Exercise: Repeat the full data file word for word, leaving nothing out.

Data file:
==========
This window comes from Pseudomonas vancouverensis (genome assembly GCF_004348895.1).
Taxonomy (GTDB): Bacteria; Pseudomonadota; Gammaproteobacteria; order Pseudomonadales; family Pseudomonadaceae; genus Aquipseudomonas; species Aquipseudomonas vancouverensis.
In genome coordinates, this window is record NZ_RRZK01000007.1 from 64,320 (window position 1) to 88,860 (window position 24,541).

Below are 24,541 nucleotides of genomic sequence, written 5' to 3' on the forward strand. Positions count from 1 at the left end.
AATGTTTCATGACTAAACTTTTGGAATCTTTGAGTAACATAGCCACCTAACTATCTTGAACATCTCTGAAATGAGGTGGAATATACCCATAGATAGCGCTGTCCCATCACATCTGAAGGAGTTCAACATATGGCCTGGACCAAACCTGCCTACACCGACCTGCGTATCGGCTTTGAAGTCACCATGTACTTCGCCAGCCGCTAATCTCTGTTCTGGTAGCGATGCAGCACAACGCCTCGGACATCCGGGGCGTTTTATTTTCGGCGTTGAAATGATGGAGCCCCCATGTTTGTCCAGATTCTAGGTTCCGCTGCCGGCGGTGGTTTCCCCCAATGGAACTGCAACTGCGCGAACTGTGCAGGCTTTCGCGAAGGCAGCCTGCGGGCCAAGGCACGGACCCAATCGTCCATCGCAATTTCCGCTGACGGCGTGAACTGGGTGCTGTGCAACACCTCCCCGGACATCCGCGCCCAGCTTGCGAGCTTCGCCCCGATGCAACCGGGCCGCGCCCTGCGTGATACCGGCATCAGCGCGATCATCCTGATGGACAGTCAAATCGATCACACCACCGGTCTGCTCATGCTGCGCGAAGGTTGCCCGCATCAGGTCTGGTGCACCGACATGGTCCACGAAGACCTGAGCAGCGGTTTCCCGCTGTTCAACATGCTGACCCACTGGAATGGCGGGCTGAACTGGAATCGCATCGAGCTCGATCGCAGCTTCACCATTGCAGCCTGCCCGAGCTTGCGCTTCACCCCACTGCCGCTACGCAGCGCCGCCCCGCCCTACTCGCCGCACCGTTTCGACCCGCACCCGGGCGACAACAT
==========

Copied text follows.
This window comes from Pseudomonas vancouverensis (genome assembly GCF_004348895.1).
Taxonomy (GTDB): Bacteria; Pseudomonadota; Gammaproteobacteria; order Pseudomonadales; family Pseudomonadaceae; genus Aquipseudomonas; species Aquipseudomonas vancouverensis.
In genome coordinates, this window is record NZ_RRZK01000007.1 from 64,320 (window position 1) to 88,860 (window position 24,541).

Below are 24,541 nucleotides of genomic sequence, written 5' to 3' on the forward strand. Positions count from 1 at the left end.
AATGTTTCATGACTAAACTTTTGGAATCTTTGAGTAACATAGCCACCTAACTATCTTGAACATCTCTGAAATGAGGTGGAATATACCCATAGATAGCGCTGTCCCATCACATCTGAAGGAGTTCAACATATGGCCTGGACCAAACCTGCCTACACCGACCTGCGTATCGGCTTTGAAGTCACCATGTACTTCGCCAGCCGCTAATCTCTGTTCTGGTAGCGATGCAGCACAACGCCTCGGACATCCGGGGCGTTTTATTTTCGGCGTTGAAATGATGGAGCCCCCATGTTTGTCCAGATTCTAGGTTCCGCTGCCGGCGGTGGTTTCCCCCAATGGAACTGCAACTGCGCGAACTGTGCAGGCTTTCGCGAAGGCAGCCTGCGGGCCAAGGCACGGACCCAATCGTCCATCGCAATTTCCGCTGACGGCGTGAACTGGGTGCTGTGCAACACCTCCCCGGACATCCGCGCCCAGCTTGCGAGCTTCGCCCCGATGCAACCGGGCCGCGCCCTGCGTGATACCGGCATCAGCGCGATCATCCTGATGGACAGTCAAATCGATCACACCACCGGTCTGCTCATGCTGCGCGAAGGTTGCCCGCATCAGGTCTGGTGCACCGACATGGTCCACGAAGACCTGAGCAGCGGTTTCCCGCTGTTCAACATGCTGACCCACTGGAATGGCGGGCTGAACTGGAATCGCATCGAGCTCGATCGCAGCTTCACCATTGCAGCCTGCCCGAGCTTGCGCTTCACCCCACTGCCGCTACGCAGCGCCGCCCCGCCCTACTCGCCGCACCGTTTCGACCCGCACCCGGGCGACAACAT